It's not the wild west anymore when you could take ''3-5 weeks for delivery'' and ''returns not accepted''.  Sure, you can do that, and some do, but you are swimming against the tide, imho.



Where Do You Draw the Line with Customer Returns?   Where Do You Draw the Line with Customer Returns?

by: JustTheFacts This user has validated their user name.

Thu Jun 7 11:31:14 2012

Refunding or allowing a return does NOT guarantee good feedback.

Buyers today know that they can USE FB and DSR to hold over your head to get what they want, but I have found that MANY will still leave a neg, and if they feel they are being generous they will give a Neut.  But rest assured they will ALWAYS DING your stars because there their BAD DEEDS are done in SECRET!

What really needs to be discussed about returns, refunds, exchanges etc is the fact that you CANNOT compare regular online merchants with ebay and amazon merchants because ebay and amazon NEVER follow thier own rules and make them up as they go along.  Not to mention the fact they IGNORE the merchants policies and replace them with their OWN.

Let’s use Zappos as an example.
Zappos gives them 1 year but they do have CONDITIONS so if someone does USE the shoes and tries to return them they will be DENIED.  They are not worried about FB and DSRS when they enforce their policy nor are they worried that someone is going to FORCE them to accept USED shoes and take the money back anyways.

However, an ebay or Amazon seller could offer the SAME deal but ebay and Amazon will IGNORE the fact the shoes were WORN and FORCE the seller to refund them and if the seller says no, they will just TAKE the money out of their account, they will IGNORE the pictures of the shoes showing to be WORN etc.  They do not care because it is not THEIR money they are giving back.

The FACT is, ebay and Amazon want to CLAIM to be like the average ecommerce mall and follow what they CLAIM are "INDUSTRY STANDARDS" but they do NOT apply them ACCORDING to what the STANDARDS ARE.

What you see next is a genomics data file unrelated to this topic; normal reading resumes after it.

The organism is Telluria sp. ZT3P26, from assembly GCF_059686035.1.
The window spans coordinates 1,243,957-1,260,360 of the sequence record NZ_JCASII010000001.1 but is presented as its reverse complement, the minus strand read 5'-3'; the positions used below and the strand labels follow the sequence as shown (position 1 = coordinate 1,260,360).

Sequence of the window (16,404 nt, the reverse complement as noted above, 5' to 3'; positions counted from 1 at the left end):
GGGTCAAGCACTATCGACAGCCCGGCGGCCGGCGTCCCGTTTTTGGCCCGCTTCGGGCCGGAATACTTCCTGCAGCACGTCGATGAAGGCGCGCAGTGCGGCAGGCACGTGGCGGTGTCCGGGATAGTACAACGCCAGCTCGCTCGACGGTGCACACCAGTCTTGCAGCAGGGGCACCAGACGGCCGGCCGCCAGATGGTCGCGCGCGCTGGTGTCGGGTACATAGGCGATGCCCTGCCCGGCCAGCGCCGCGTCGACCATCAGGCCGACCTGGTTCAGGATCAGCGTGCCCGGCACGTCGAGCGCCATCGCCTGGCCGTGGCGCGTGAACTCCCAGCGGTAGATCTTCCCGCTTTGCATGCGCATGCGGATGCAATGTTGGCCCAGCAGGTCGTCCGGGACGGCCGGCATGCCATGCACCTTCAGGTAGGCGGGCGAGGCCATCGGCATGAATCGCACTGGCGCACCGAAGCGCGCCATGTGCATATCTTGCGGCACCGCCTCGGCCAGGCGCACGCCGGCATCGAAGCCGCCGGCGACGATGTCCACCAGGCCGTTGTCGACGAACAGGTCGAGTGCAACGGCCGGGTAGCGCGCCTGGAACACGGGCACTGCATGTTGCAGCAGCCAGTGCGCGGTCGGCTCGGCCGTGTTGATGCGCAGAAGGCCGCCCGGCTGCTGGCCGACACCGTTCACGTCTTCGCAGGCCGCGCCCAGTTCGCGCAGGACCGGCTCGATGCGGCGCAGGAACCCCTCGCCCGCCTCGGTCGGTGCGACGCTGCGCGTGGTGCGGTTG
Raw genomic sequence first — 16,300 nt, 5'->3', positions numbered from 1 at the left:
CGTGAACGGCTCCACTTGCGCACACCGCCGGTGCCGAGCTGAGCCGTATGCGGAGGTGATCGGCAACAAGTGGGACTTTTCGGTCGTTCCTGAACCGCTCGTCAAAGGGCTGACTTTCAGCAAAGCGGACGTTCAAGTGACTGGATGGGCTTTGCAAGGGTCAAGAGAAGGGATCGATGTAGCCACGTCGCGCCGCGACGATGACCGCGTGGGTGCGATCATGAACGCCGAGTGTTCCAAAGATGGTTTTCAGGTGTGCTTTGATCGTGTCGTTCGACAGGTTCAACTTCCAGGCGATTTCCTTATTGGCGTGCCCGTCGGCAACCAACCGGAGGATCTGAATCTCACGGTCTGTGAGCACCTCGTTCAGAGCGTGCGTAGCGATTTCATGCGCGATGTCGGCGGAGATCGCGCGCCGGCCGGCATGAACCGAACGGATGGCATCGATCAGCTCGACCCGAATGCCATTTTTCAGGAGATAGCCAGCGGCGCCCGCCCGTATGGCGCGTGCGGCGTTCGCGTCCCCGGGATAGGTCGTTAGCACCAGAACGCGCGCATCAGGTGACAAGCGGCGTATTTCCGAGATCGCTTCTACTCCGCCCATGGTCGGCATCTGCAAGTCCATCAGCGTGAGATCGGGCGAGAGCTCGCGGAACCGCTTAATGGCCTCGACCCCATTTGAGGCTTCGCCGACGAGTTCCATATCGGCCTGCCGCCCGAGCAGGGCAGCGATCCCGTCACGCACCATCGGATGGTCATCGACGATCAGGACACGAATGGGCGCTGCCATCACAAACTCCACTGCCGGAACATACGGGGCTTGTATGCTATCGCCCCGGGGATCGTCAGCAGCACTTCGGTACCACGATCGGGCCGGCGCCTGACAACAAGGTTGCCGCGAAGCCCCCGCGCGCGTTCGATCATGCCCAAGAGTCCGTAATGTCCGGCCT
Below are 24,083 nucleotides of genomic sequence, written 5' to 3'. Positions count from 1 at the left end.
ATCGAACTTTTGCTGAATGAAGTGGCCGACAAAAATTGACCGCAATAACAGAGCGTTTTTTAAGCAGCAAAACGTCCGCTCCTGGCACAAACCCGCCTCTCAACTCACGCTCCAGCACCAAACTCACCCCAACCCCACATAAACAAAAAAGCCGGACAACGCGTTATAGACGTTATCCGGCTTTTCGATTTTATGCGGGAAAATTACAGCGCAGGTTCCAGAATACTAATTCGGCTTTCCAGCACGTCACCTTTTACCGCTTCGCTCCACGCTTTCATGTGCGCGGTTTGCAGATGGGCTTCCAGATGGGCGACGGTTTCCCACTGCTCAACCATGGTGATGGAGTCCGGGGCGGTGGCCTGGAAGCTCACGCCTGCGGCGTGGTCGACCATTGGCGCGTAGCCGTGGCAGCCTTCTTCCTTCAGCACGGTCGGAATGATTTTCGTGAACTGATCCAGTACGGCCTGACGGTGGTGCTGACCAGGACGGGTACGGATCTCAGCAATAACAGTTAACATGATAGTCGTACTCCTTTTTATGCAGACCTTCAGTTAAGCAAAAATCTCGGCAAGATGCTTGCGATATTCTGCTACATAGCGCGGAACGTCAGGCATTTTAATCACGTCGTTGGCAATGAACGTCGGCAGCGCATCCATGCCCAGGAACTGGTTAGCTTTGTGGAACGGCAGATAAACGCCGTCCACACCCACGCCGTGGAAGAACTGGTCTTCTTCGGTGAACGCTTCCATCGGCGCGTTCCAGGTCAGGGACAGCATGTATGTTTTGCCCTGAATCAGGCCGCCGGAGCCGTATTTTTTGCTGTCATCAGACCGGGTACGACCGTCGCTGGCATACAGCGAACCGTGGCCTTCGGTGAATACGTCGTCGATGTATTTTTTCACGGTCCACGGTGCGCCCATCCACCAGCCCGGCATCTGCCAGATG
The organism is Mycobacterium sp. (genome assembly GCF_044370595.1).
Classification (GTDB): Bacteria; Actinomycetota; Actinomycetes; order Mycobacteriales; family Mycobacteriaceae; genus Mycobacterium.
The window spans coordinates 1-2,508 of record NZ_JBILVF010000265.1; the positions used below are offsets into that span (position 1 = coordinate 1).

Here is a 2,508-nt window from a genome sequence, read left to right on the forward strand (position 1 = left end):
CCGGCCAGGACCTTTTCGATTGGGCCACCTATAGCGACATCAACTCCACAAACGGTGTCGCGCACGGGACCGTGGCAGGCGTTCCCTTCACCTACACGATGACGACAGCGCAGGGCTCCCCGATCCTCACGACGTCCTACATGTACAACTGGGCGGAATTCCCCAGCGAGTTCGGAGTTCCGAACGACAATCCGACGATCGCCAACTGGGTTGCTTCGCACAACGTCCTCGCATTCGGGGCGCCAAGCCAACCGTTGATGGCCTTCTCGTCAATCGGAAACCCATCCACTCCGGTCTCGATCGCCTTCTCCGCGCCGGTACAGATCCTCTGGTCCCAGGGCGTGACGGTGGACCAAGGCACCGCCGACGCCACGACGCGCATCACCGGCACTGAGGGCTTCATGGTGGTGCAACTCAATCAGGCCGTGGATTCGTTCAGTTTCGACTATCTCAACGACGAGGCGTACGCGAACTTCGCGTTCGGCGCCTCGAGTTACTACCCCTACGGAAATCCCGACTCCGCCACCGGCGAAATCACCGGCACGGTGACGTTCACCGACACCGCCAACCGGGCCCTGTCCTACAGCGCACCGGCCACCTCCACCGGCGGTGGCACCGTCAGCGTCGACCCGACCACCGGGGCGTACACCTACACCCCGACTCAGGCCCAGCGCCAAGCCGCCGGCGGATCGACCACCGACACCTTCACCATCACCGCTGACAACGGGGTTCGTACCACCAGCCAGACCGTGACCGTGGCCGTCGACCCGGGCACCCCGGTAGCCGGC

They want their cake and eat it to and do not want to actually play by the actual RULES of the game.

ebay and Amazon actually TAKE OVER sellers stores when they OVERRIDE the sellers store policies.  They put ALL of the COSTS and RISKS onto the sellers but take NONE for themselves.

They allow FB and DSRS to be used as WEAPONS to basically BLACKMAIL the sellers into allowing buyers to do what EVER they want whether that was part of the agreement with the seller in the first place.  And this actually VIOLATES CONTRACT LAW.

If a seller has a NO return policy then that is what it is NO RETURNS!  If it is stated in the listing and the buyer buys anyway then they have NO right to hurt the sellers FB or DSRS when they choose not to accept the return.

Sellers should NOT have to LIVE and sell in FEAR of FB and DSRS every minute of the day but that is how ALL sellers (except for their ELETE box store sellers) live with ebay and Amazon.

So, comparing ebay and Amazon to other successful ecommerce stores and "INDUSTRY STANDARDS" is comparing Apples to oranges because ebay and Amazon play by their OWN rules and only CLAIM industry standards when they are trying to convince their sellers what they are doing is a good thing.

Inas article about FREE SHIPPING is a perfect example, when she PROVES that "FREE SHIPPING" is NOT an "industry standard" as ebay has CLAIMED.

If ebay and Amazon do not want to actually play by the RULES of the Industry then they have NO right to claim to be part of it nor be compared to those that are.
Another thing to consider when comparing the ecommerce industry verses ebay and Amazon is that the MERCHANT has a vested interest in their own business so when they make a decision to accept or deny a return etc, they are going to do that with the best interest for THEIR business.  The people making that decision also has the companys interest in mind, as where ebay an Amazon only have THEIR best interest in mind and the merchant/sellers interest is not even considered.  And this fact is PROVEN by their own FB and ratings system as well as the fact that they know they are OVER RIDING the merchants store policies.  ebay and Amazon actually IGNORE and ELIMINATE contract law as well.  So when you have “venues” who disregard the LAWS of the land, it is not a stretch to see how easily they will and do DISREGARD their own merchants.